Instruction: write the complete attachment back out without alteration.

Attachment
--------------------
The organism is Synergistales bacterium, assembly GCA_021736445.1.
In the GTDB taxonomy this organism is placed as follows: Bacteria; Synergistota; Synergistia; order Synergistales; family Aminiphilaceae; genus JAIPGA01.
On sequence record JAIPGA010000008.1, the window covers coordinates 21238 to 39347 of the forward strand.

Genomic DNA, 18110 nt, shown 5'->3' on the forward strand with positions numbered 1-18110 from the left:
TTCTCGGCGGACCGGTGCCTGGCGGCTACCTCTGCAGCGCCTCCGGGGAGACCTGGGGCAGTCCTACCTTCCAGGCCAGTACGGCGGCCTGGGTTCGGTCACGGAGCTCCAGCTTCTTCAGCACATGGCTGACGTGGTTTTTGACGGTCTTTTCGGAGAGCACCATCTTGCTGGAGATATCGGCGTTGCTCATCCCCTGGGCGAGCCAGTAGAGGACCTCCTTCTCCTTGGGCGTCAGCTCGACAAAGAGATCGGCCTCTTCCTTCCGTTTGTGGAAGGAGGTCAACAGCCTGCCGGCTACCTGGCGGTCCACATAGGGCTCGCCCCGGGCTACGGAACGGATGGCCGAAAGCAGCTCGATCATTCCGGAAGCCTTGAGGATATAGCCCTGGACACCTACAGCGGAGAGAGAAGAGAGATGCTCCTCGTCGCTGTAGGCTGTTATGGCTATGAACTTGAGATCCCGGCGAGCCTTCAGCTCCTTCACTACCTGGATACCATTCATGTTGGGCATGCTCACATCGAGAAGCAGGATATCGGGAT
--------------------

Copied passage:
The organism is Synergistales bacterium, assembly GCA_021736445.1.
In the GTDB taxonomy this organism is placed as follows: Bacteria; Synergistota; Synergistia; order Synergistales; family Aminiphilaceae; genus JAIPGA01.
On sequence record JAIPGA010000008.1, the window covers coordinates 21238 to 39347 of the forward strand.

Genomic DNA, 18110 nt, shown 5'->3' on the forward strand with positions numbered 1-18110 from the left:
TTCTCGGCGGACCGGTGCCTGGCGGCTACCTCTGCAGCGCCTCCGGGGAGACCTGGGGCAGTCCTACCTTCCAGGCCAGTACGGCGGCCTGGGTTCGGTCACGGAGCTCCAGCTTCTTCAGCACATGGCTGACGTGGTTTTTGACGGTCTTTTCGGAGAGCACCATCTTGCTGGAGATATCGGCGTTGCTCATCCCCTGGGCGAGCCAGTAGAGGACCTCCTTCTCCTTGGGCGTCAGCTCGACAAAGAGATCGGCCTCTTCCTTCCGTTTGTGGAAGGAGGTCAACAGCCTGCCGGCTACCTGGCGGTCCACATAGGGCTCGCCCCGGGCTACGGAACGGATGGCCGAAAGCAGCTCGATCATTCCGGAAGCCTTGAGGATATAGCCCTGGACACCTACAGCGGAGAGAGAAGAGAGATGCTCCTCGTCGCTGTAGGCTGTTATGGCTATGAACTTGAGATCCCGGCGAGCCTTCAGCTCCTTCACTACCTGGATACCATTCATGTTGGGCATGCTCACATCGAGAAGCAGGATATCGGGAT